In the days of one united Prayer Book and lectionary, Anglican circles called this Sunday, the Second of Advent, “Bible Sunday” because of the Collect:
Blessed Lord, who hast caused all holy Scriptures to be written for our learning: Grant that we may in such wise hear them, read, mark, learn, and inwardly digest them, that by patience and comfort of thy holy Word, we may embrace and ever hold fast the blessed hope of everlasting life, which thou hast given us in our Saviour Jesus Christ. Amen.
The epistle reading is similarly Bible-focussed: Romans 15:4-13.
We would do well to pray this collect over and over again, for, like many of Cranmer’s little masterpieces,* it is a sermon unto itself. We learn first (regarding the Bible; no doubt an entire homily could be preached on “Blessed Lord”):
- God caused all holy Scriptures to be written
This alone is to give us pause when we recall some of the things we hear, such as that the NT writers were choosy in their selection and not everything in them is historically true. Like the Virgin Birth. Or the Resurrection. Or the very idea of Jesus being God-in-flesh. If God caused all holy Scriptures to be written, then we should take these passages and doctrines very seriously before moving on to:
The purpose of this writing of Scripture was our learning. The Bible is there to teach us. We are to learn from it. How? Cranmer shows us next:
- hear them, read, mark, learn, and inwardly digest them
The Word of God is to be proclaimed and read aloud. I believe this applies even to today when most of the population is literate. The spoken word, as an action, has force and power different from the printed word.** We are also to read it ourselves, though. Sunday morning is not enough; our involvement with the Scriptures is to be personal. As we read the words of life, we are also called to mark them, learn them, and inwardly digest them.
That last phrase, “inwardly digest them,” is among my favourite Prayer-Book phrases. As we study the Scriptures, we aren’t just supposed to observe them critically as we would the Aeneid or the Tome of Leo. We are to digest them. They are to enter into our very being and become part of us. This is a very dynamic, very physical image. And what is the result of our intimate acquaintance with the Scriptures?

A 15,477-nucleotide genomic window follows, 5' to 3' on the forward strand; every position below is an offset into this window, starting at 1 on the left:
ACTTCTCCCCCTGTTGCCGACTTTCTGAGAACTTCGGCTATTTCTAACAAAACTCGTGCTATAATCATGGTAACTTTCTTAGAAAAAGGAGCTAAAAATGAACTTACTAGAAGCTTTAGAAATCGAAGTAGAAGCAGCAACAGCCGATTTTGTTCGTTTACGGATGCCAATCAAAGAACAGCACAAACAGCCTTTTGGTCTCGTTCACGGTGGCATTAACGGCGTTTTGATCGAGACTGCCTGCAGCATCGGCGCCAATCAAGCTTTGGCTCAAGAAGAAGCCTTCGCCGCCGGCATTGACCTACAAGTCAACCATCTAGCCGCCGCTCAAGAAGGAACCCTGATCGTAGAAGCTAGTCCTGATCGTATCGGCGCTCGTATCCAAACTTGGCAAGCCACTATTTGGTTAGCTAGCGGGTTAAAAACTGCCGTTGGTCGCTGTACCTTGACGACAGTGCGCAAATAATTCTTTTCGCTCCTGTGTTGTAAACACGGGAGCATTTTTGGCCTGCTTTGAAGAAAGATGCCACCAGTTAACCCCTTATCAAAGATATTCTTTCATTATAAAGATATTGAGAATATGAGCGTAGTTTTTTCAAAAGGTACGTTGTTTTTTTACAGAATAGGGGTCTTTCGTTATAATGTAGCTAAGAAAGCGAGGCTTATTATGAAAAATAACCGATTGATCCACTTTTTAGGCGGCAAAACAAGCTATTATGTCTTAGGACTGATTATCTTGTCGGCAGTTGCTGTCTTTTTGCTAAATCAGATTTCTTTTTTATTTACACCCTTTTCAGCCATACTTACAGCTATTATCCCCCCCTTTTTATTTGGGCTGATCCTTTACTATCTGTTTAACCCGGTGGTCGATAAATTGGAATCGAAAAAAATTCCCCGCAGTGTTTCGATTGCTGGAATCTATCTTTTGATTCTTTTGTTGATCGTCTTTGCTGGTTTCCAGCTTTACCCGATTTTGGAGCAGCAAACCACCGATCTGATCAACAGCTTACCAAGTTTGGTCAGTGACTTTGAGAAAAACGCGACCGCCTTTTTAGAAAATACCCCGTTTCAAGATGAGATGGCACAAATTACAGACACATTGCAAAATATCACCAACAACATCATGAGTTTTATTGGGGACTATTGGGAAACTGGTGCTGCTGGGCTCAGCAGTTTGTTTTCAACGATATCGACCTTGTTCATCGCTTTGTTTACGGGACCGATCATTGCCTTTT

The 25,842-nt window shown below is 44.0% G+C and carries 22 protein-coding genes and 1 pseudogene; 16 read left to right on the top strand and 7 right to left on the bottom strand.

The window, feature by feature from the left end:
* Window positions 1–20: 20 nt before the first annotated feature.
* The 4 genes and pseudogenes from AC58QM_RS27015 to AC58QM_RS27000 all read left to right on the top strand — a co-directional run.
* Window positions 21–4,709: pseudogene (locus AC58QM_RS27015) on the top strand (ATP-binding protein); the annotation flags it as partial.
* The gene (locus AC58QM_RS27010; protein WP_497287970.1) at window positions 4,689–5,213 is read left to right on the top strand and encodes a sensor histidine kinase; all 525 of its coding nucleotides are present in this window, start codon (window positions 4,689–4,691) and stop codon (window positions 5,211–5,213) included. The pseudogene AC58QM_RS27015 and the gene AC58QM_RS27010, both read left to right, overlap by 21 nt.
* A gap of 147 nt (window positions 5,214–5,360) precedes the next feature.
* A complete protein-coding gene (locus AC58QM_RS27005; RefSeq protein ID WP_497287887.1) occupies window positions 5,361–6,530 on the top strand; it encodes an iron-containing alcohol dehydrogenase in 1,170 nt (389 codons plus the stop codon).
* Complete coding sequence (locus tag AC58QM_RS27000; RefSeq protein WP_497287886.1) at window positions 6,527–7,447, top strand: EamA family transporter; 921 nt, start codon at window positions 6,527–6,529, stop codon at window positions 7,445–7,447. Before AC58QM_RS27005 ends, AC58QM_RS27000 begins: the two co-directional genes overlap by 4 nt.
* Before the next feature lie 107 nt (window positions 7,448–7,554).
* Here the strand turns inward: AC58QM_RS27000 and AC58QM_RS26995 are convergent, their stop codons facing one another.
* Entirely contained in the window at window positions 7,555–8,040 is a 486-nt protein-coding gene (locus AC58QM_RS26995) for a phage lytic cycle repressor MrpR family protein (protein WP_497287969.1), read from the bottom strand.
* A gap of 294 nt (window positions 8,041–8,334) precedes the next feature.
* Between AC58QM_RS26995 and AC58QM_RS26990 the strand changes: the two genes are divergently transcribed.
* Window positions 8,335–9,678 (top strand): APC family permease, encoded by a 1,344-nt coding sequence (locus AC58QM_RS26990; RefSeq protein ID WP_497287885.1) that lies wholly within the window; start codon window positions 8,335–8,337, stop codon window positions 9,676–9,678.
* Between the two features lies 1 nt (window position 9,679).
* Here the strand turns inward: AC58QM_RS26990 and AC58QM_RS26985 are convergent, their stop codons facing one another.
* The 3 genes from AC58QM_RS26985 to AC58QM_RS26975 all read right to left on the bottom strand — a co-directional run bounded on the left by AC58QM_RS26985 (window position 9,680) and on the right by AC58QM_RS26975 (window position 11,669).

- by patience and comfort of thy holy Word, we may embrace and ever hold fast the blessed hope of everlasting life
The Scriptures give us patience — endurance through suffering — and comfort — strength. Through this endurance and this strength, we come to a place where we are able to embrace — again, a very personal verb — and hold fast — imagine someone holding onto a rope so as not to fall into a chasm — the blessed hope of everlasting life.
The Christian hope is not simply the hope of a better world, the hope of temporal joy, the hope of moral improvement but the hope of eternity for those who put their trust in Jesus, in God, Whose character is displayed to us on the pages of the Bible.
And whence does our hope come?
The Christocentrism of Reformational thought (I acknowledge that there was/is much Christocentrism in Catholic thought; I am not speaking of Catholics, though) comes forth. Our hope of eternity comes from Jesus. Cling to him whom we have found in the pages of the Scriptures and we cling to our hope, we cling to eternity and escape from death. This is a good thing.
So we should all read our Bibles, and read them carefully, so that we can come to know better the God who saves us through Jesus Christ and be transformed and cling to the hope of everlasting life.
*I hereby acknowledge Archbp. Thomas Cranmer’s debt to the Gelasian and Gregorian Sacramentaries. Part of his genius was in selection and translation, part in adaptation of the tradition, part in original composition.
**My own adaptation of Walter J. Ong, Orality and Literacy.